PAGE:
“Careful and competent” itself was only established in case law; it is not in statute. That is being left to the courts as well, and is open to further interpretation. We will return to that point with later amendments, because we are trying to minimise the risks of leaving things open to interpretation. This is a good example of where an advisory council, which was the subject of much debate in the Lords, could make recommendations to address the uncertainties that exist in legislating for the unknown, in the way that we are invariably having to do with primary legislation for technology that is yet to be developed.

I would be grateful for the Minister’s response on these points. The amendments attempt to reduce the risks of leaving things open to interpretation. We want the highest possible standards set out as early as possible to enable this technology to be developed as safely as possible.

Photo of Gavin Newlands Gavin Newlands Shadow SNP Spokesperson (Transport)

It is pleasure to serve with you in the Chair, Mr Vickers. I thought it would be helpful for the Committee to start with some good news. The SNP and Scottish Government are generally supportive of the Bill and I will not seek to detain the Committee over the course of however many days we debate it with superfluous speeches, reading out explanatory notes and so on, until we get to clause 50, which I will get my teeth into—I am sure the Minister will be aware of that. However, I reserve the right to intervene in support of any of Labour’s amendments, which I am doing now, or indeed when I think the Minister is talking cobblers, which hopefully he will not be doing.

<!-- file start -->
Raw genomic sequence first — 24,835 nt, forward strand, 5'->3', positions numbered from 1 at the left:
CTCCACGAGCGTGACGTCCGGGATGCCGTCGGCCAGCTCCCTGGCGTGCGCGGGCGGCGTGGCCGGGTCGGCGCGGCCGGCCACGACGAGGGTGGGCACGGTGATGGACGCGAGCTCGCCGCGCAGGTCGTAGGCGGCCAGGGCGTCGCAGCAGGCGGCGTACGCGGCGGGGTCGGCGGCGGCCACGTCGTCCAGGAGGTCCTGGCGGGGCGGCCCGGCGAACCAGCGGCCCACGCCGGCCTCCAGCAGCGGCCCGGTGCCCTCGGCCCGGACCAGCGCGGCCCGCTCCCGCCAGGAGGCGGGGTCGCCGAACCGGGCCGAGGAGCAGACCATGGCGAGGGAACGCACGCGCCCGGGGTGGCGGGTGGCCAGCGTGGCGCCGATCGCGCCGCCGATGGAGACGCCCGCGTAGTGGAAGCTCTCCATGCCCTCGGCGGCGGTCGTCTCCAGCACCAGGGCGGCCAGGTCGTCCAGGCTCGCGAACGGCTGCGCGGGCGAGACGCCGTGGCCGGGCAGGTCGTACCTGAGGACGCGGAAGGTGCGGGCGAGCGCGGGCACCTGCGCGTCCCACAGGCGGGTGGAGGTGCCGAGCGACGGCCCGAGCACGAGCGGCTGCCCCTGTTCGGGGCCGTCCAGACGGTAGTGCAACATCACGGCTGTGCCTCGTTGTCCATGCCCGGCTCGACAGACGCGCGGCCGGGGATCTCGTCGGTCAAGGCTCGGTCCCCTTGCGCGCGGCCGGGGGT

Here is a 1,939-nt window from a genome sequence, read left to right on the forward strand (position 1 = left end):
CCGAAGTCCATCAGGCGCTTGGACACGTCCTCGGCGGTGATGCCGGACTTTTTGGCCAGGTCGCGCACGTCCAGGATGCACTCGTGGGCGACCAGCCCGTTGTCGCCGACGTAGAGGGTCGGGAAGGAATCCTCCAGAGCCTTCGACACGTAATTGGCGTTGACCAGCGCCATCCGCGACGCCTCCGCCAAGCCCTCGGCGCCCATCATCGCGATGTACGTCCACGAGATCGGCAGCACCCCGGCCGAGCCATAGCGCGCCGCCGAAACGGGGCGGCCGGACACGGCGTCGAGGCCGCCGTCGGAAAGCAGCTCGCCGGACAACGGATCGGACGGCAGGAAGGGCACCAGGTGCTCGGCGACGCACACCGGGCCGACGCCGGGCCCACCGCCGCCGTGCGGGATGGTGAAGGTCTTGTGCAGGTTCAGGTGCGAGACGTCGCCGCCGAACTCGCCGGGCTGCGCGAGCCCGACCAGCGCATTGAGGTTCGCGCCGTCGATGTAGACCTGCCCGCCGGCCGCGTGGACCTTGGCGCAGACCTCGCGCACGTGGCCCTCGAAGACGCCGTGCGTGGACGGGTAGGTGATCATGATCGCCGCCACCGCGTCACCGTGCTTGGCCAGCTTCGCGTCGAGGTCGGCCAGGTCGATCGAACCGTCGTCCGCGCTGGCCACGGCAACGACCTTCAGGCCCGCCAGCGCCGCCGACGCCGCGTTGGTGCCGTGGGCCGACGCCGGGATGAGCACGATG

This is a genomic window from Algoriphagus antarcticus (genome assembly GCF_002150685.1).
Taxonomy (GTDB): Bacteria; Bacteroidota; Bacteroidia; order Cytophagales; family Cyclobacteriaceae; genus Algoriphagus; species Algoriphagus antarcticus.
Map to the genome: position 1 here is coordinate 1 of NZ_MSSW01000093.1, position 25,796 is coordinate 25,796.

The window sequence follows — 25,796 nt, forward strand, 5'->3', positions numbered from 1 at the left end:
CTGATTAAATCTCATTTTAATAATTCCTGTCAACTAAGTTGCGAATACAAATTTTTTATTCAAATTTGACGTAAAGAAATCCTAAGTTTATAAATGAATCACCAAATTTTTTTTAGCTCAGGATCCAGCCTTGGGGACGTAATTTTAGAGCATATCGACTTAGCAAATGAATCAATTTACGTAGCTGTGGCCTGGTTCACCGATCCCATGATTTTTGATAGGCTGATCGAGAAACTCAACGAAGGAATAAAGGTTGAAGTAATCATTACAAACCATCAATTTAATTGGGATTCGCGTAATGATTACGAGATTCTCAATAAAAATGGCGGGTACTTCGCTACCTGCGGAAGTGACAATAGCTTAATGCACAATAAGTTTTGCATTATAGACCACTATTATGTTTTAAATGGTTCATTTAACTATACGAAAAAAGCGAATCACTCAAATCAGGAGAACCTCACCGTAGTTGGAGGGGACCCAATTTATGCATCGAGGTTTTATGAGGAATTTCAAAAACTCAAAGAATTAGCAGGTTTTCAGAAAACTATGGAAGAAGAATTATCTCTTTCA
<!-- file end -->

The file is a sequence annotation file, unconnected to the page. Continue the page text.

That is the good news. With that, I very much look forward to the Minister’s answer about what actually is acceptably safe.

Photo of Grahame Morris Grahame Morris Llafur, Easington

I rise to ask a short question to the Minister and to support my Front-Bench colleague, my hon. Friend the Member for Sefton Central.

I have the pleasure and privilege of serving on the Transport Committee, along with the hon. Member for Paisley and Renfrewshire North. To reinforce the point that my hon. Friend made, there is broad, cross-party support for the concept, but the widely held assumption that self-driving vehicles will prove safer than human drivers is not a given.

Having looked at the whole issue in some detail, the Select Committee produced an excellent report, which I recommend to members of this Committee. It was published on 15 September last year, and one of its conclusions is:

“Optimistic predictions are often based on widespread self-driving vehicle usage that is decades away, or assertions about human error that ignore other risks”— for example, changing weather conditions. It continued: